The City of Victoria is developing an official Public Engagement Strategy to identify how we can better communicate and connect with our citizens.

In order to do this, we need to first hear from you. When was the last time you attended a meeting at City Hall? What motivated you to do so? And what would encourage you to be more involved in your community, and City decision-making? Are there ways you would like to hear from us that the City hasn't yet explored?

Throughout the next few months, the City will be consulting the community to ensure that we hear the answers to those questions, listen to your suggestions, and ensure that the City's decision-making processes are collaborative and informed.

Victoria will be one of the first municipalities in the province to develop an engagement strategy. Staff and council are learning what works best when consulting the community, and what the best techniques are for different situations.

This project timeline shows you the next steps for the project and the range of audiences we are consulting. We look forward to hearing from you.

This work builds on the recommendations of the City of Victoria Governance Review completed earlier this year.


Among other opportunities to send in ideas and questions:

Public Ideas Forum, Wednesday October 28
Victoria Conference Centre, 4 p.m. to 9 p.m.

and - an ideascale online forum

So let's see what input VV people can provide!

#19 mat

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Posted 26 October 2009 - 04:43 PM

A reminder that City of Victoria will hold a public forum on new engagement policies - Wednesday October 28th at the Conference Centre 4-9pm.

In emails and conversations with Katie Josephson (CoV Communications Director) a number of interesting points for discussion came up.

sent by Katie. 1) What types of activities fit into the spectrum of participation. I.e. If we're working from the category of inform and raise awareness on the left to empowerment and collaboration on the right of the spectrum, what type of civic matters require what level of public participation. Eg. when should a referendum be called, when should the City limit activity to simple awareness strategies etc.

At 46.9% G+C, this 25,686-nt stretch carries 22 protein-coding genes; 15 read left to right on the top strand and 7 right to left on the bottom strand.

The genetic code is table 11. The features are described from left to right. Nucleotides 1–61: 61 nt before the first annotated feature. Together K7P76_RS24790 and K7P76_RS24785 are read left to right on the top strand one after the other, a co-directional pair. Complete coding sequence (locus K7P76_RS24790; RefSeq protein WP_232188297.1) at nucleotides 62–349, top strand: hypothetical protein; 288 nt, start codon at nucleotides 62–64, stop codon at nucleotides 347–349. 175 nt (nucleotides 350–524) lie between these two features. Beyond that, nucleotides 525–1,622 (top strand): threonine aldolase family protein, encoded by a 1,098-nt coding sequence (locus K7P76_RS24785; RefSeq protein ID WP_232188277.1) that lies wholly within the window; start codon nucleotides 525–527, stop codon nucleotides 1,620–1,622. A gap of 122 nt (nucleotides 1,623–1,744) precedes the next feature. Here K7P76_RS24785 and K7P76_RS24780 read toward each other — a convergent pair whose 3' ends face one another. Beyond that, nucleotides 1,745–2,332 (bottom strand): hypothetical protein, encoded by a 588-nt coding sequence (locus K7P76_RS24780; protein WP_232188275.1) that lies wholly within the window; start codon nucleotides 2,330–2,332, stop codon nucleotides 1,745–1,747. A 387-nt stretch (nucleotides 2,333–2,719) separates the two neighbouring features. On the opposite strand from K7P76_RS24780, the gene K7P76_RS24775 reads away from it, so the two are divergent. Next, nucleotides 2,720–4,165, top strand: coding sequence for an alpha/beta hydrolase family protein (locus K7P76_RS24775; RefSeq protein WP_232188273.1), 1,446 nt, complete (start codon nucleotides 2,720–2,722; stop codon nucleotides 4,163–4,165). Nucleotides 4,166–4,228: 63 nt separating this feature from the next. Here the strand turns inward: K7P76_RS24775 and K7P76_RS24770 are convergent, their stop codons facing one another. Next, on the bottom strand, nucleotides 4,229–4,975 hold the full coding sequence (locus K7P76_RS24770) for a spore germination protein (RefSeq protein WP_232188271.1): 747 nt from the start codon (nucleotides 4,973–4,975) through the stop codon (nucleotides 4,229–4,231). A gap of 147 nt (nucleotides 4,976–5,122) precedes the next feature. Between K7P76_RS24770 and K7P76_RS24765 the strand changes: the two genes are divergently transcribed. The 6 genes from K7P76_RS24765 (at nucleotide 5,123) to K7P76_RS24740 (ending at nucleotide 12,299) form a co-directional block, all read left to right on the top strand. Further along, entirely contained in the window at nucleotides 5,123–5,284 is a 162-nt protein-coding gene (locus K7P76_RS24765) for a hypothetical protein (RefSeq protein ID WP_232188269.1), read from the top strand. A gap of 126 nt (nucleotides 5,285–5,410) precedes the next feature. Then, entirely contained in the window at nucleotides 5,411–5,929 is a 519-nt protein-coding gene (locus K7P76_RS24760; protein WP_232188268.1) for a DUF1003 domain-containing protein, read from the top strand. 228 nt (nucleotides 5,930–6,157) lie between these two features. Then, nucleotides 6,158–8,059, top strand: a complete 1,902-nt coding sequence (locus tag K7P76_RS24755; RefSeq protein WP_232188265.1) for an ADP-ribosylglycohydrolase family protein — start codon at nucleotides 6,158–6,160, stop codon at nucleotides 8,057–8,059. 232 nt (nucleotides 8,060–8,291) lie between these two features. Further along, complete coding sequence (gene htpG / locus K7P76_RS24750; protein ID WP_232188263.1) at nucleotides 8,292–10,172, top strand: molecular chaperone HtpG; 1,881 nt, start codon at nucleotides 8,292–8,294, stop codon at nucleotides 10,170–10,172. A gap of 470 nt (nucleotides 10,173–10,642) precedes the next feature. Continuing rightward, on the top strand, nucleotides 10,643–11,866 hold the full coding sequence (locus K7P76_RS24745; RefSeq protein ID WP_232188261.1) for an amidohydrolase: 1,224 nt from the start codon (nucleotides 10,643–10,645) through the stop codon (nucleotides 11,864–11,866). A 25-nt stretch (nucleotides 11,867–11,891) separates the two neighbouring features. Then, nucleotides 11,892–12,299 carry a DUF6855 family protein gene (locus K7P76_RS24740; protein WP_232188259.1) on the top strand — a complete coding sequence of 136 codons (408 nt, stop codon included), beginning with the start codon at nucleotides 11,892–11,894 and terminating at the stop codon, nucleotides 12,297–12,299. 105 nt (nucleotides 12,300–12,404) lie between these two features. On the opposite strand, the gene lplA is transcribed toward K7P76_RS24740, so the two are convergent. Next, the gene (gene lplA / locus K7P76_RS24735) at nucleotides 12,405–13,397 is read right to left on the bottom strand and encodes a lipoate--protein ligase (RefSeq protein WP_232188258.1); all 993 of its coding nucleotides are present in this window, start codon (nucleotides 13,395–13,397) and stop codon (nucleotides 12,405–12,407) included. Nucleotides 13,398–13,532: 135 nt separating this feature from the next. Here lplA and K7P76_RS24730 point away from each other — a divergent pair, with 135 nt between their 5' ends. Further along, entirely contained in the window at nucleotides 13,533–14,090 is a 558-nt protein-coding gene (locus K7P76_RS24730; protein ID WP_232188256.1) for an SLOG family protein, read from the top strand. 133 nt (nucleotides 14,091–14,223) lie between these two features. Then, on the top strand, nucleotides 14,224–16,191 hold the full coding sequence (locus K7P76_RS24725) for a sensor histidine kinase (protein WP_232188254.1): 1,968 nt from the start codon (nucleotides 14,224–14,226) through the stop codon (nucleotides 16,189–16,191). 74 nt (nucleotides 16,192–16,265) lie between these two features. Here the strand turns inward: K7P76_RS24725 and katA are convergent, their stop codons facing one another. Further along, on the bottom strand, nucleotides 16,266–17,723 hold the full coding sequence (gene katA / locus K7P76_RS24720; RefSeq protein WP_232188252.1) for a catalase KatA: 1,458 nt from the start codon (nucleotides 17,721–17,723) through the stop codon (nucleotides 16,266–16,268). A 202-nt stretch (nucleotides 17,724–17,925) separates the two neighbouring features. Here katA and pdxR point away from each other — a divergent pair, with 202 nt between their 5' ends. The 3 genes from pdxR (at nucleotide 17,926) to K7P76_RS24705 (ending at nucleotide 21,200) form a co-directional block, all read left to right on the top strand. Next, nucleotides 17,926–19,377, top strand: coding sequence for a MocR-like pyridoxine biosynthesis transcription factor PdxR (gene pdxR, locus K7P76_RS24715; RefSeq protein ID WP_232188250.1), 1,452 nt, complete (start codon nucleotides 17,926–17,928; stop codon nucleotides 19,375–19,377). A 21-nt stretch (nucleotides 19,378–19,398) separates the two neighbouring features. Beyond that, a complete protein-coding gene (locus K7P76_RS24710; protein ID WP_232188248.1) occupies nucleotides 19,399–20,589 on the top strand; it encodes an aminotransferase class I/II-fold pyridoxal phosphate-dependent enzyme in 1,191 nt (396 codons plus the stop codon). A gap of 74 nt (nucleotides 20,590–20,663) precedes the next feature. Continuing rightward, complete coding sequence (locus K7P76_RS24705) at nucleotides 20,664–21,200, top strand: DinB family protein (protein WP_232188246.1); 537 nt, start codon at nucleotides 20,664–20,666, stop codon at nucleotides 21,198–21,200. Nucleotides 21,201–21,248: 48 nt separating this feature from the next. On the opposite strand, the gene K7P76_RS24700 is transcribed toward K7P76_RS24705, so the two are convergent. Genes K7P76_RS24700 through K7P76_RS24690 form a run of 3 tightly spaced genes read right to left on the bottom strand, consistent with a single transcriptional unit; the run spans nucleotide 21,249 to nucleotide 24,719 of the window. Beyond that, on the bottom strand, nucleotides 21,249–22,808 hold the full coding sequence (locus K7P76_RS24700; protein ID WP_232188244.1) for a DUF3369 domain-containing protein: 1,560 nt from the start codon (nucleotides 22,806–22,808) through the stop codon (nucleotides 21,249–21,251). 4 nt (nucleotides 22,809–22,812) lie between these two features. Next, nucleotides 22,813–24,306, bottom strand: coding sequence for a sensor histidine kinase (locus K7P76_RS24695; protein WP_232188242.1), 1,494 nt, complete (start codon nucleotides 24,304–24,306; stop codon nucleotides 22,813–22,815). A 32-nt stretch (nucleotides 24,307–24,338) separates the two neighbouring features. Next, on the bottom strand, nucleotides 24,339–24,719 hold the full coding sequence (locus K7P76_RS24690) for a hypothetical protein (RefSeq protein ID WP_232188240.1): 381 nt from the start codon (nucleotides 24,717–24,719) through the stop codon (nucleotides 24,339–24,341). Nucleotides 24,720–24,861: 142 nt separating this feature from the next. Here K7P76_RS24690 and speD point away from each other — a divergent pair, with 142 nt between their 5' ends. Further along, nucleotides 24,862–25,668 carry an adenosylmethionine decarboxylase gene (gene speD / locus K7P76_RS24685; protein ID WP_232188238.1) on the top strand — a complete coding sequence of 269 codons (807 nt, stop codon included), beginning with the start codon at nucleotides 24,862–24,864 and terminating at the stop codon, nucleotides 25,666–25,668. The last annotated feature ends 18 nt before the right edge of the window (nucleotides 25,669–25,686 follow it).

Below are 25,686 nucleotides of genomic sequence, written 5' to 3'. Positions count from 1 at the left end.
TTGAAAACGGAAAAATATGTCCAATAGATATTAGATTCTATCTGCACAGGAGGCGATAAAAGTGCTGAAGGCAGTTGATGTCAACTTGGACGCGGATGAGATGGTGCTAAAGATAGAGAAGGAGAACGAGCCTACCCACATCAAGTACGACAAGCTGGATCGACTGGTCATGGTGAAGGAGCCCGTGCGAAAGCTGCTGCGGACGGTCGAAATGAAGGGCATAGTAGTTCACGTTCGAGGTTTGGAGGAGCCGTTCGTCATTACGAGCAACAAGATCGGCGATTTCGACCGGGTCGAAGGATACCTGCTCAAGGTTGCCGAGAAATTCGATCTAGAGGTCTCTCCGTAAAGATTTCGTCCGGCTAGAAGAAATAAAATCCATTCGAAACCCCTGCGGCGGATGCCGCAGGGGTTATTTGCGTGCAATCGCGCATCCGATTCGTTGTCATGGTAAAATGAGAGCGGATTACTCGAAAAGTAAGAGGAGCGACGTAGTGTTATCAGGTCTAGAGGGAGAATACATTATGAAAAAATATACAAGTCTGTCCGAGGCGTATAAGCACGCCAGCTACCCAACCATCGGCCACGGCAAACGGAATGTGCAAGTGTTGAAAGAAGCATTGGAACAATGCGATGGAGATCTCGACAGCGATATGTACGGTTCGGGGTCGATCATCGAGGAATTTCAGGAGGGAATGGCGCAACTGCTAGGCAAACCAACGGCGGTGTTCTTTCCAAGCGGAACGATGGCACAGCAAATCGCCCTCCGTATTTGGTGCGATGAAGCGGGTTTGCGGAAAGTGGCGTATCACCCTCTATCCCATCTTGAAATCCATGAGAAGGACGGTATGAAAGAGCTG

2) Here are a couple other questions to provoke discussion:

'How can the City balance the views of `` a “well-informed minority” with the views of the “silent majority” who do not regularly participate?
'How should the City balance exploration and learning activities with opportunities for vigorous debate?'

  • `How much is “too much” public engagement?


The Idea Scale forum set up by CoV to generate ideas and comments from residents has some interesting starting points. My own is the starting paradigm of Open Data. That seems to me the foundation from which any sort of engagement is generated.

Much of this is about 'apathy' when it comes to voter turnout and interest in civic affairs. The more citizens have opportunities and platforms (online and off) to learn, receive news, comment and participate in the daily decisions of the City, the more likely they will become interested and involved.

I will be at the public forum on Wednesday and hope to see others!

#20 Mike K.

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Posted 14 August 2018 - 09:01 AM

What has happened to victoria.civicweb.net? The document portal used by the City for years is offline.